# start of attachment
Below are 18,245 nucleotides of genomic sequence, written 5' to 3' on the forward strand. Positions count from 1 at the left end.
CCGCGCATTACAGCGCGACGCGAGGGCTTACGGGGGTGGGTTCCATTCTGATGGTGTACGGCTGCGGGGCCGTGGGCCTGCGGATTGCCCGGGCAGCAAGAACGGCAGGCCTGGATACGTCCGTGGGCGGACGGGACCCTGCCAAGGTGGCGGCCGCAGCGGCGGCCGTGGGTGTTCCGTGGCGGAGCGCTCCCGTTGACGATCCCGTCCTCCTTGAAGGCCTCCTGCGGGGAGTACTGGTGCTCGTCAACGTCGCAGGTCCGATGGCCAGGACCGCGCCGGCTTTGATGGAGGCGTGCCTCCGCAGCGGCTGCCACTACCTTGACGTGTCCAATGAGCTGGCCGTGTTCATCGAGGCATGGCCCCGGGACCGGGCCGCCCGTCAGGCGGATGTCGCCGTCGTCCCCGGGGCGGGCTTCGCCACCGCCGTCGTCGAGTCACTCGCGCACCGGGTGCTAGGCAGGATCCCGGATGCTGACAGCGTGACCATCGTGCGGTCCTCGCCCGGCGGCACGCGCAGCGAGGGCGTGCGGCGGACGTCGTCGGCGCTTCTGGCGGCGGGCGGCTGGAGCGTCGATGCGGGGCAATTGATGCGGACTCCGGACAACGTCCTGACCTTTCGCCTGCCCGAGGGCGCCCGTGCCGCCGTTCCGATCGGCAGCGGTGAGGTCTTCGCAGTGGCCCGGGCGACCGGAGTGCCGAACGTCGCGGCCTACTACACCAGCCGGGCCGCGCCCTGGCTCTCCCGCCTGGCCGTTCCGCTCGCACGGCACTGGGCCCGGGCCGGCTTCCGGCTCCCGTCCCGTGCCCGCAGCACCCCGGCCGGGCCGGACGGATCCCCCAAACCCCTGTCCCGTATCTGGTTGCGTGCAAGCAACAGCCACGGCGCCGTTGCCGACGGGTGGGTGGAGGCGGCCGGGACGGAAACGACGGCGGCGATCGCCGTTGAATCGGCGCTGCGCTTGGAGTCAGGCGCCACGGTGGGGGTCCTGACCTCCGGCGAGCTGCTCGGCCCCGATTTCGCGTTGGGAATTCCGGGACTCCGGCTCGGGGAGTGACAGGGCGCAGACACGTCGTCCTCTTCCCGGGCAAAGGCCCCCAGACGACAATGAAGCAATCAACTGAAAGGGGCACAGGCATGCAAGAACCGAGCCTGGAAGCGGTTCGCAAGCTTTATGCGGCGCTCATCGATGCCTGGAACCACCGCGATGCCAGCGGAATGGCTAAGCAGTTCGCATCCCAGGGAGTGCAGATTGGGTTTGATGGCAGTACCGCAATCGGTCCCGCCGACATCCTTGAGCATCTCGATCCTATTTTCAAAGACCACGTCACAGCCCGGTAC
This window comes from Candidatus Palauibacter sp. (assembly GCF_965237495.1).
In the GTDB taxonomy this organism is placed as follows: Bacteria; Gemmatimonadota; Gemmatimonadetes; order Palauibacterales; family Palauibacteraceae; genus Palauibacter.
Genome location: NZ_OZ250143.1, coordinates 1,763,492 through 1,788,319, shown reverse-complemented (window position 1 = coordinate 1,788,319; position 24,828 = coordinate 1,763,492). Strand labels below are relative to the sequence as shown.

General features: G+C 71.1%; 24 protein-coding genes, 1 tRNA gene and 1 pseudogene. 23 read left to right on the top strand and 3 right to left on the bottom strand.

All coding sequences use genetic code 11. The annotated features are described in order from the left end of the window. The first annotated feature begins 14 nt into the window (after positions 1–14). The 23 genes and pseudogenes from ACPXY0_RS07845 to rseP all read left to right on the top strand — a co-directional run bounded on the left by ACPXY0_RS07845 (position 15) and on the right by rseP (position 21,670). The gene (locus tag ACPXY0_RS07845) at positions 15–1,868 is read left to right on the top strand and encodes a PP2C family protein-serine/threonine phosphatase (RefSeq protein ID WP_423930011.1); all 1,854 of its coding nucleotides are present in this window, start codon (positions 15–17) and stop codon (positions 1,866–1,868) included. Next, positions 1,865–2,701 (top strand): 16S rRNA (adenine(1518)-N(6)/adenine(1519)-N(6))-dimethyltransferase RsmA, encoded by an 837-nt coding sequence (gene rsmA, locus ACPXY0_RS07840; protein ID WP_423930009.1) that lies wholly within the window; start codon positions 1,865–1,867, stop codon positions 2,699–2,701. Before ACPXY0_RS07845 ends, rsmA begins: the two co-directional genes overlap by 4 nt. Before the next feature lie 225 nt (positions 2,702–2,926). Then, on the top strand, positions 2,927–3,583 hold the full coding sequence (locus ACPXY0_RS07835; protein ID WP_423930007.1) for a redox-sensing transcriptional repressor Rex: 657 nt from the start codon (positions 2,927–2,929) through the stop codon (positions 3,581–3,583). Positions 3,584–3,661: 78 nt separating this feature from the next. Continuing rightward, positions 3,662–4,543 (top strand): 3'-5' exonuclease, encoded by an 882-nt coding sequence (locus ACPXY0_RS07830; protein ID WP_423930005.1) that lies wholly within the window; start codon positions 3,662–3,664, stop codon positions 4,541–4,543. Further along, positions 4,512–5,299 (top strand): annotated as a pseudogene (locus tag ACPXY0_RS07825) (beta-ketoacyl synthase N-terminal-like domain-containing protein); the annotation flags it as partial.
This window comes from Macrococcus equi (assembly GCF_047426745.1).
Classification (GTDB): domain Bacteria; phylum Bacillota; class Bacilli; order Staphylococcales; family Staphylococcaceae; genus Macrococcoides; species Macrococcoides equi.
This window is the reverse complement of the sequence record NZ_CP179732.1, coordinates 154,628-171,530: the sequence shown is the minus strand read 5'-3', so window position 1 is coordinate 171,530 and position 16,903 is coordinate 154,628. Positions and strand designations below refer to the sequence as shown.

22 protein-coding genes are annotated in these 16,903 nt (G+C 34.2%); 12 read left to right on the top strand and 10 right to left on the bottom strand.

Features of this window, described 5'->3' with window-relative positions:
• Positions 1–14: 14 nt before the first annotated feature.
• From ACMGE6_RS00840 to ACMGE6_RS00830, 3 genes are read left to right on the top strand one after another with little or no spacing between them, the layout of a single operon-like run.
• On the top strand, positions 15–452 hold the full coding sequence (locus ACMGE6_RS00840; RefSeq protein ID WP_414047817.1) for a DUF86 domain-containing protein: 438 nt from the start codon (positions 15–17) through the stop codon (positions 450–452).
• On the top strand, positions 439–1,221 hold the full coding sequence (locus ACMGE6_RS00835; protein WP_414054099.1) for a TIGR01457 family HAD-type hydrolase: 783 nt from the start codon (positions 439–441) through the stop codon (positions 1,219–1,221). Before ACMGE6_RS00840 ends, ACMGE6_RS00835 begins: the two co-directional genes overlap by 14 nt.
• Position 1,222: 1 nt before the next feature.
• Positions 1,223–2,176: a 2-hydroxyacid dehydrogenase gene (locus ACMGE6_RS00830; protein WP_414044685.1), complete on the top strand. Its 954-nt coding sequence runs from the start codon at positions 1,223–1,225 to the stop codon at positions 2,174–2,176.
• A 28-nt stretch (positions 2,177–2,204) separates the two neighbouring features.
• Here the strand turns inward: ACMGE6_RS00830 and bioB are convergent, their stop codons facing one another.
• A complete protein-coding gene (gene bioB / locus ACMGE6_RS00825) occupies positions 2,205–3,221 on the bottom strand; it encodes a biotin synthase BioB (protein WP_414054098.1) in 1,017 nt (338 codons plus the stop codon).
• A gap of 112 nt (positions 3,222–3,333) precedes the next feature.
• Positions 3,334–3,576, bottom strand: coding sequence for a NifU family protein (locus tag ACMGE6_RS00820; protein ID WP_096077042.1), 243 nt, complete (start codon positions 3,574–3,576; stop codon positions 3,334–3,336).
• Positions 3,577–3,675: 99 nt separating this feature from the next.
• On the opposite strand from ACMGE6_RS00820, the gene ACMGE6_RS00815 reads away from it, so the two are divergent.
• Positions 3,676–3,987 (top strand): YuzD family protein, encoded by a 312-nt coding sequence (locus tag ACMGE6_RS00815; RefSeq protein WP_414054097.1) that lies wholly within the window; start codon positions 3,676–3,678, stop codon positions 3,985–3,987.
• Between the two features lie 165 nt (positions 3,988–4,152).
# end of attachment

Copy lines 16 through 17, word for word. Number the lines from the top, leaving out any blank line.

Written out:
• On the top strand, positions 439–1,221 hold the full coding sequence (locus ACMGE6_RS00835; protein WP_414054099.1) for a TIGR01457 family HAD-type hydrolase: 783 nt from the start codon (positions 439–441) through the stop codon (positions 1,219–1,221). Before ACMGE6_RS00840 ends, ACMGE6_RS00835 begins: the two co-directional genes overlap by 14 nt.
• Position 1,222: 1 nt before the next feature.